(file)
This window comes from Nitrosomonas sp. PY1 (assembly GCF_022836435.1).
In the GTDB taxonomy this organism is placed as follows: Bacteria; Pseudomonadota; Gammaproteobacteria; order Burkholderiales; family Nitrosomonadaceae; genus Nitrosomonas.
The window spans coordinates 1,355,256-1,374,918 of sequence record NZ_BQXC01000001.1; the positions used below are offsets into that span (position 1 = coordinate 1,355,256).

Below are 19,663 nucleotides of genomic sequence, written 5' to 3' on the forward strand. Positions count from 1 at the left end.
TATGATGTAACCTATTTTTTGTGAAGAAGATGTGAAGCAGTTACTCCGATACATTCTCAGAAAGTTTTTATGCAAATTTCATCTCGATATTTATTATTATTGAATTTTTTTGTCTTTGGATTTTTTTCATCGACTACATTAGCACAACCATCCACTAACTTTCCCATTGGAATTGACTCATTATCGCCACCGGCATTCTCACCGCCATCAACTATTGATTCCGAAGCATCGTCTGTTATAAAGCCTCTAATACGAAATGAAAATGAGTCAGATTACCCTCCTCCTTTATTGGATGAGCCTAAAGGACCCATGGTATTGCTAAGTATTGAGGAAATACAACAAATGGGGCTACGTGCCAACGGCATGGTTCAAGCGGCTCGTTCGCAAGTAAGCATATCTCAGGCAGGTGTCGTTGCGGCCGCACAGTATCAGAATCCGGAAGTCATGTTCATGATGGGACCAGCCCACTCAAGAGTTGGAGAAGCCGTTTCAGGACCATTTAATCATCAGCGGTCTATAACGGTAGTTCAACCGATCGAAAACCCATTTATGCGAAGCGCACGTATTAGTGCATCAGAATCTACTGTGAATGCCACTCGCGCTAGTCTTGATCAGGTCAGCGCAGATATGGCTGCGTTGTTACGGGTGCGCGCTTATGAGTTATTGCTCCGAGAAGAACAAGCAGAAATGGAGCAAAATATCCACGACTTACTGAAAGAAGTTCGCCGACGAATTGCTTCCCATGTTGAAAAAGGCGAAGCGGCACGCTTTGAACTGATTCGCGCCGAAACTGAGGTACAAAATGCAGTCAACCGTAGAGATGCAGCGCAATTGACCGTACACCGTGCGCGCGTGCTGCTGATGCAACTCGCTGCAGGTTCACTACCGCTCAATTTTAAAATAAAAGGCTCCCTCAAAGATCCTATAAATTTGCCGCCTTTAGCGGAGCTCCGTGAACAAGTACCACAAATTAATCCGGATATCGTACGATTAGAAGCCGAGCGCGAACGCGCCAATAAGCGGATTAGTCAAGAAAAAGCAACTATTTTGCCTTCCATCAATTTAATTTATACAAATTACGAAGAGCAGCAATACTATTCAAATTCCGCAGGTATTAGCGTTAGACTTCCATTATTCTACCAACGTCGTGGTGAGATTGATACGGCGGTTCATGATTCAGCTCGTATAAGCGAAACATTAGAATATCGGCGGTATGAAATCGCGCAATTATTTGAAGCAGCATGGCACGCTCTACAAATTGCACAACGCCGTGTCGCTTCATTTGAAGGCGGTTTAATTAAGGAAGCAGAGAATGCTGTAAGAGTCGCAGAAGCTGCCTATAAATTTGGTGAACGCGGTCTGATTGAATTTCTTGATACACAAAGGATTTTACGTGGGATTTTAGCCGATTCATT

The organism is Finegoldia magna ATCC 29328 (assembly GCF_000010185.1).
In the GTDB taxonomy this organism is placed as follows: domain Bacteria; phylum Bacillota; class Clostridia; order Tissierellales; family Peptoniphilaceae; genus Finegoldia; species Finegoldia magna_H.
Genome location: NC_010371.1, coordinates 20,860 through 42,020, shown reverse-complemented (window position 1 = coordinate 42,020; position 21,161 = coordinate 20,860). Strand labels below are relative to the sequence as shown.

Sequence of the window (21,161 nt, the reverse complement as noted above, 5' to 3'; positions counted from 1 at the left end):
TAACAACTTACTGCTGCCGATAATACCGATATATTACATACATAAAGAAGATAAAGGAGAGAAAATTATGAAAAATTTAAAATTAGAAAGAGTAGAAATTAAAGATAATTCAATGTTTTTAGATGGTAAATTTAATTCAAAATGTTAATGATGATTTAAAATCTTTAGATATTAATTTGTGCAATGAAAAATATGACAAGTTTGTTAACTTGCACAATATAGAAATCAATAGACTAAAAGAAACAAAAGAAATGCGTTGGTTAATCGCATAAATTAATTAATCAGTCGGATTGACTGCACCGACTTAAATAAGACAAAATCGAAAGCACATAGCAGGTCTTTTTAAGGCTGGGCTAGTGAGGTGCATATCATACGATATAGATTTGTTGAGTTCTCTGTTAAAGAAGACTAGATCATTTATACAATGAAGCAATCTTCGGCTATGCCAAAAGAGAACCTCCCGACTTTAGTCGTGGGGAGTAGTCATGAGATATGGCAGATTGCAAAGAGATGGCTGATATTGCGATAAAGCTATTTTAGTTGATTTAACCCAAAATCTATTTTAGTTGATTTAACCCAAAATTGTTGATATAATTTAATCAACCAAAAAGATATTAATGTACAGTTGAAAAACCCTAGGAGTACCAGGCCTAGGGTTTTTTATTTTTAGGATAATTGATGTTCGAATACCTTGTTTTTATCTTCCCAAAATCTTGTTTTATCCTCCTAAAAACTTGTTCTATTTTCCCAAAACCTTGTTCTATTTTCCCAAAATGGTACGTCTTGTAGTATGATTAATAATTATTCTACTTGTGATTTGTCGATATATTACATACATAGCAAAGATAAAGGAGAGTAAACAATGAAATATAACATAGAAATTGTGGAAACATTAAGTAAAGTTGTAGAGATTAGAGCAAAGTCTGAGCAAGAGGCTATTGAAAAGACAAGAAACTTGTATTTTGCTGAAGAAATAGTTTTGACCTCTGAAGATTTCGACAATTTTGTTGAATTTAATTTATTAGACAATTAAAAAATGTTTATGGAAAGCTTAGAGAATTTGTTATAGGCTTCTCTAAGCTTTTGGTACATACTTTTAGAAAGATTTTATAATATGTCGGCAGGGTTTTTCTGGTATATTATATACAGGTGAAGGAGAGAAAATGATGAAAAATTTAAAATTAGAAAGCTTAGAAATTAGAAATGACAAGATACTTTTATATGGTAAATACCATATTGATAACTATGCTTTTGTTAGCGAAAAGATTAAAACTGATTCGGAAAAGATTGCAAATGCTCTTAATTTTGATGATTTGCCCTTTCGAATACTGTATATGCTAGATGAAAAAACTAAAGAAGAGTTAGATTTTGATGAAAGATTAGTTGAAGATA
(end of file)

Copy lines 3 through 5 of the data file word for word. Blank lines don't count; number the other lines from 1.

The window spans coordinates 1,355,256-1,374,918 of sequence record NZ_BQXC01000001.1; the positions used below are offsets into that span (position 1 = coordinate 1,355,256).

Below are 19,663 nucleotides of genomic sequence, written 5' to 3' on the forward strand. Positions count from 1 at the left end.
TATGATGTAACCTATTTTTTGTGAAGAAGATGTGAAGCAGTTACTCCGATACATTCTCAGAAAGTTTTTATGCAAATTTCATCTCGATATTTATTATTATTGAATTTTTTTGTCTTTGGATTTTTTTCATCGACTACATTAGCACAACCATCCACTAACTTTCCCATTGGAATTGACTCATTATCGCCACCGGCATTCTCACCGCCATCAACTATTGATTCCGAAGCATCGTCTGTTATAAAGCCTCTAATACGAAATGAAAATGAGTCAGATTACCCTCCTCCTTTATTGGATGAGCCTAAAGGACCCATGGTATTGCTAAGTATTGAGGAAATACAACAAATGGGGCTACGTGCCAACGGCATGGTTCAAGCGGCTCGTTCGCAAGTAAGCATATCTCAGGCAGGTGTCGTTGCGGCCGCACAGTATCAGAATCCGGAAGTCATGTTCATGATGGGACCAGCCCACTCAAGAGTTGGAGAAGCCGTTTCAGGACCATTTAATCATCAGCGGTCTATAACGGTAGTTCAACCGATCGAAAACCCATTTATGCGAAGCGCACGTATTAGTGCATCAGAATCTACTGTGAATGCCACTCGCGCTAGTCTTGATCAGGTCAGCGCAGATATGGCTGCGTTGTTACGGGTGCGCGCTTATGAGTTATTGCTCCGAGAAGAACAAGCAGAAATGGAGCAAAATATCCACGACTTACTGAAAGAAGTTCGCCGACGAATTGCTTCCCATGTTGAAAAAGGCGAAGCGGCACGCTTTGAACTGATTCGCGCCGAAACTGAGGTACAAAATGCAGTCAACCGTAGAGATGCAGCGCAATTGACCGTACACCGTGCGCGCGTGCTGCTGATGCAACTCGCTGCAGGTTCACTACCGCTCAATTTTAAAATAAAAGGCTCCCTCAAAGATCCTATAAATTTGCCGCCTTTAGCGGAGCTCCGTGAACAAGTACCACAAATTAATCCGGATATCGTACGATTAGAAGCCGAGCGCGAACGCGCCAATAAGCGGATTAGTCAAGAAAAAGCAACTATTTTGCCTTCCATCAATTTAATTTATACAAATTACGAAGAGCAGCAATACTATTCAAATTCCGCAGGTATTAGCGTTAGACTTCCATTATTCTACCAACGTCGTGGTGAGATTGATACGGCGGTTCATGATTCAGCTCGTATAAGCGAAACATTAGAATATCGGCGGTATGAAATCGCGCAATTATTTGAAGCAGCATGGCACGCTCTACAAATTGCACAACGCCGTGTCGCTTCATTTGAAGGCGGTTTAATTAAGGAAGCAGAGAATGCTGTAAGAGTCGCAGAAGCTGCCTATAAATTTGGTGAACGCGGTCTGATTGAATTTCTTGATACACAAAGGATTTTACGTGGGATTTTAGCCGATTCATT